On Tuesday, Democratic Senator Tom Udall and Senate Minority Leader Chuck Schumer introduced a resolution calling for a new Amendment to the United States Constitution.

They have named it the “Democracy for All” amendment, and, if passed, it would be the 28th Amendment to the US Constitution.

The 28th Amendment?

The proposed amendment is meant to keep big money out of politics by overturning the Supreme Court’s ruling in Citizens United V. FEC, which allowed corporations and big donors to spend unlimited amounts of money during election campaigns.

The proposed amendment sounds nice in theory. After all, who doesn’t want to stop corporations from persuading politicians with giant donations?

Except the proposed amendment isn’t as good as it sounds.

By passing this amendment, Congress and the states would be undoing parts of the First Amendment of the Constitution.

Part of the rationale for the Supreme Court’s ruling in the Citizens United case was to protect the free speech rights of donors. They claimed that by preventing donors from contributing their desired donation, they would be limiting their speech via their use of money.

The Democrats were outraged by the court’s decision that essentially equated money with free speech, and they have been trying to undo the ruling ever since.

Now they are taking action to do just that.

A Long Time Coming

In his 2010 State of the Union, President Barack Obama complained about the Court’s decision—with the justices of the Supreme Court sitting in the front row.

Justice Samuel Alito was not impressed.

At the time of the speech, The New York Times reported, “before he began his attack on a Supreme Court decision not yet a week old, Mr. Obama added a few words that had not been in the prepared text. The new preface—“with all due deference to separation of powers”—seemed to acknowledge that he was aiming unusual rhetorical fire at several Supreme Court justices sitting right in front of him. Justice Samuel A. Alito Jr. one of the justices in the majority in the decision under attack, shook his head as he heard the president’s summary of Citizens United V. Federal Election Commission, and he appeared to mouth the words ‘not true.’”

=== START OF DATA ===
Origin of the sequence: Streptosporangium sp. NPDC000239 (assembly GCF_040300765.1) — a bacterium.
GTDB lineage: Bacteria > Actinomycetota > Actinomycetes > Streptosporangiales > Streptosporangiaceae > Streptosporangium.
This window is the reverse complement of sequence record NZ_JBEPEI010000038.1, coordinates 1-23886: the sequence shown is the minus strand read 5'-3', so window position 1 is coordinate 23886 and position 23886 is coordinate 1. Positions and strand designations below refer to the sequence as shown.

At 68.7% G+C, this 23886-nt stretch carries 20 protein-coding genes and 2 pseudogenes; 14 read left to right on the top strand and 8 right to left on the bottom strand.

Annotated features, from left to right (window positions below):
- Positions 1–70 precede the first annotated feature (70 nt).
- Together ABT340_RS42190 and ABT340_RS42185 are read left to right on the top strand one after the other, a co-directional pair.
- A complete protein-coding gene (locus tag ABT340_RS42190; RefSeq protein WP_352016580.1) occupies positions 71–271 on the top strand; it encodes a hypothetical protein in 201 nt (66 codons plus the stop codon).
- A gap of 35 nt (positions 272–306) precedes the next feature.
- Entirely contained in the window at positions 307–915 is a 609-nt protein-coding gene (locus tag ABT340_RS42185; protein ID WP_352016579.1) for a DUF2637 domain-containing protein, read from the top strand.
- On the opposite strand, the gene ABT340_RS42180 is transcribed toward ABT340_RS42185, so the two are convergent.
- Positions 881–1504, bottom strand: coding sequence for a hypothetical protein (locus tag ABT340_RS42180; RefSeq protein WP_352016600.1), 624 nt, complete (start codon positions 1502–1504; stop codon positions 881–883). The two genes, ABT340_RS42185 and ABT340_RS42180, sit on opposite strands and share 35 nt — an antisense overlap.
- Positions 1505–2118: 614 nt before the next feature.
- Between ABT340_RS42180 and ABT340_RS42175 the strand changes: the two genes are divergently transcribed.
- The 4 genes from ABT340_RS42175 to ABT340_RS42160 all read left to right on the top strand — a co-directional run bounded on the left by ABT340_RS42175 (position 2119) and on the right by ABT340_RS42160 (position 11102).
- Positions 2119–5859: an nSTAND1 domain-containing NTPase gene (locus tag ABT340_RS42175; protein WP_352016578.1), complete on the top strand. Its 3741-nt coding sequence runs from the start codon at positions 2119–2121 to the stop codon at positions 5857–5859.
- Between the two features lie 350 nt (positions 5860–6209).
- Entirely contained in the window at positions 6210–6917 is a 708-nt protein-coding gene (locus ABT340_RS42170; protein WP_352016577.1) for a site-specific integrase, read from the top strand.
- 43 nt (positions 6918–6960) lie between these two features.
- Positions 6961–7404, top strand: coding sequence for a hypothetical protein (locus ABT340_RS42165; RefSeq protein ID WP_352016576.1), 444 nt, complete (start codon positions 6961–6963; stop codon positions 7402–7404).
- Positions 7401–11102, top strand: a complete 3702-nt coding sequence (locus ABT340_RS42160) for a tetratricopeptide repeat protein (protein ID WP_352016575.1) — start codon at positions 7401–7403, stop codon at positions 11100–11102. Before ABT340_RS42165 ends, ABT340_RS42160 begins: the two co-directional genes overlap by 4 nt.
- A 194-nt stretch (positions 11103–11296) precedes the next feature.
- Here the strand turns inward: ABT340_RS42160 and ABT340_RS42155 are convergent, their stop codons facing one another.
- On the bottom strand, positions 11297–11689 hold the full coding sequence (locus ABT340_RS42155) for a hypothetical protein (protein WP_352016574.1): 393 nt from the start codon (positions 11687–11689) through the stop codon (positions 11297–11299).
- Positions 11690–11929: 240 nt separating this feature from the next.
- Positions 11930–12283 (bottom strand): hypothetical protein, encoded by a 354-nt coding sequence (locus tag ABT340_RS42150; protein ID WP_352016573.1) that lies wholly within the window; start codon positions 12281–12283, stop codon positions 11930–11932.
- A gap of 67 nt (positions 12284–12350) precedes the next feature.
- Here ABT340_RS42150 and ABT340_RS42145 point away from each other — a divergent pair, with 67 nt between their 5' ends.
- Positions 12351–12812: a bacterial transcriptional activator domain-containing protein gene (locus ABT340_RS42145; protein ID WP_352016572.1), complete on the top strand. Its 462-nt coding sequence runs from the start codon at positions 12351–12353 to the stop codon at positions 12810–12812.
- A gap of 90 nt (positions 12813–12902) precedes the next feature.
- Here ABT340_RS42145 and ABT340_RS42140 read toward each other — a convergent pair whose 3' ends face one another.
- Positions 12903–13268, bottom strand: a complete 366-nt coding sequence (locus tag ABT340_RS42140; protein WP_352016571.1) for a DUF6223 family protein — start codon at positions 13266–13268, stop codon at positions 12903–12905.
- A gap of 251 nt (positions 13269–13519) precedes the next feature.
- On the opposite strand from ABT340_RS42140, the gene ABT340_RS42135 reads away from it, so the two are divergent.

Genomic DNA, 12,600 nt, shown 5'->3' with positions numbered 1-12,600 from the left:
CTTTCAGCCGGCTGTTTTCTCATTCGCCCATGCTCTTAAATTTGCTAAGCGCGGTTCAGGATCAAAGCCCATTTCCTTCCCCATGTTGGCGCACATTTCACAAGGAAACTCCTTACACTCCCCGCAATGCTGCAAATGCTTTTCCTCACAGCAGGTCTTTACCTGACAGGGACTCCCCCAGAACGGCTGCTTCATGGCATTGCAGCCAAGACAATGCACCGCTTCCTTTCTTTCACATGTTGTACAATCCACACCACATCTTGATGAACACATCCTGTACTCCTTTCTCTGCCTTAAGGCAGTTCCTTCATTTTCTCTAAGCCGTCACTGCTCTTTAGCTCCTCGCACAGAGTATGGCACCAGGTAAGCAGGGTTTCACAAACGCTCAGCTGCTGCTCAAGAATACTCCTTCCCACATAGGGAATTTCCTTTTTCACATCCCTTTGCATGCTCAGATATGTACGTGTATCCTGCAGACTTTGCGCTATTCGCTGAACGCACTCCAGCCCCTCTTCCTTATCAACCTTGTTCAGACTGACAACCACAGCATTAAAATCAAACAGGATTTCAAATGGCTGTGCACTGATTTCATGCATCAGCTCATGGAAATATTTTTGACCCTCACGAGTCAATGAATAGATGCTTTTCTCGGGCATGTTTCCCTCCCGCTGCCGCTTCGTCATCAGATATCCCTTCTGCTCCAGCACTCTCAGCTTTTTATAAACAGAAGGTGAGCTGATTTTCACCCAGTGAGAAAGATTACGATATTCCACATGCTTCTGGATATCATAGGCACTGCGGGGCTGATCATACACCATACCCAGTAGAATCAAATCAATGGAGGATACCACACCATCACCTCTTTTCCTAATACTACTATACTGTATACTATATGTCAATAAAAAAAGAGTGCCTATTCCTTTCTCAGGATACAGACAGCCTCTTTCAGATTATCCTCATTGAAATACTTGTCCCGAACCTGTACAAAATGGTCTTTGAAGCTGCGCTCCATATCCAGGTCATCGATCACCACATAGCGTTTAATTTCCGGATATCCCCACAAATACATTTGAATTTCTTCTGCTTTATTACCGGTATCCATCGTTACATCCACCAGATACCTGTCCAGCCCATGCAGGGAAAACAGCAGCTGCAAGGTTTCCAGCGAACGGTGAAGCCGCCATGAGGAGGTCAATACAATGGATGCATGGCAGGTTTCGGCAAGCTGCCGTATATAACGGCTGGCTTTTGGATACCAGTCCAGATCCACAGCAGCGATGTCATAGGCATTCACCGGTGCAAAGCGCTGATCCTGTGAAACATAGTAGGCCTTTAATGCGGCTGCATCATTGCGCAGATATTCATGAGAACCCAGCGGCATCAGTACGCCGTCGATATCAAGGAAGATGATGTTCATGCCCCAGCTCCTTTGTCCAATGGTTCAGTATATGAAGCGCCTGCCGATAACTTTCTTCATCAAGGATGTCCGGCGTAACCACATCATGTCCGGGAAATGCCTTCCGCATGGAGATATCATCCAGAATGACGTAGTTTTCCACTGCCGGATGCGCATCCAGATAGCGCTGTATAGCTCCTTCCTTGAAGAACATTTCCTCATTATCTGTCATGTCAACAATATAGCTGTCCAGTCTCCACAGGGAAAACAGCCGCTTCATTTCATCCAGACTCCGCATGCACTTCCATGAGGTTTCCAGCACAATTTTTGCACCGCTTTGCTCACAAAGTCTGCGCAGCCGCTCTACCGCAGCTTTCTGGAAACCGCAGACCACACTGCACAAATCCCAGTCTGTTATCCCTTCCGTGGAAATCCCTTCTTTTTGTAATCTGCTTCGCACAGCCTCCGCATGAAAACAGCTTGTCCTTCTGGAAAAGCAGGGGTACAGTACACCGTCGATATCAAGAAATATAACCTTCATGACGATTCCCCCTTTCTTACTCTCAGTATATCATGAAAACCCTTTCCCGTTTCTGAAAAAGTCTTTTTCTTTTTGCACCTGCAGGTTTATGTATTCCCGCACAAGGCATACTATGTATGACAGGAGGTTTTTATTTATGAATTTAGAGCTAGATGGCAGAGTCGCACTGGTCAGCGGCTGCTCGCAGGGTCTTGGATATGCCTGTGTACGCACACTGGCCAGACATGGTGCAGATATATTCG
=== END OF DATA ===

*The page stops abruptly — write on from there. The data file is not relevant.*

Nine years later, the case still riles Democrats.

I share their concerns, but not their solution.

Honestly, their argument is compelling…to a point.

Writing in Newsweek, the President of American Promise, Jeff Clements, defended the proposed constitutional amendment to overturn the Citizens United ruling.

He wrote, “Data shows that because money reigns, most Americans cannot participate meaningfully in determining candidates and election results. Wealthy Americans and corporate interests hold wildly disproportionate influence and they typically have different policy preferences than the average voter. Incumbents raise more money because they can reward donors and punish enemies, and they usually win, no matter how frustrated the voters may be.”

It is a compelling argument, but the rationale violates the First Amendment. Corporate money also doesn’t disenfranchise voters; each American citizen over the age of 18 gets exactly one vote. It is not the government’s job to decide how corporations and donors get to use their money. It’s their money, and they have the right to spend it however they want as long as the spending doesn’t violate the law.

The new law would also hurt unions who give generously to Democrat candidates. I can’t imagine those unions will be pleased by the proposed amendment.

The REAL Solution

If the Federal Government was smaller and spent far less money, there would be less of a need for lobbyists and special interest money. Imposing term limits could also help diminish the role of money in politics.

Reducing the size of government departments and employees, while at the same time increasing the number of congressmen, could be more effective than limiting contributions.

That’s right, I said it: adding more congressman would actually be a good thing.

The Founders originally envisioned there being more congressmen than the current 435. Each district was meant to be small so that a given district’s representative would be able to better represent his constituents. Also, by increasing the number of representatives in the House, it would be harder for lobbyists to target specific lawmakers.

The state of New Hampshire has done this already, and it has been successful.

The states could come together and call an Article V Convention of States to propose amendments that would limit the spending power and size of the federal government, as well as pass term limits for Congress and other government officials.

These are all solutions that don’t require undoing Citizens United. Both parties should consider these in order to limit the power of money in politics without violating the First Amendment rights of donors.

However, we are talking about “The Swamp,” and the swamp won’t be easily drained. It is in both parties’ interest to keep the status quo.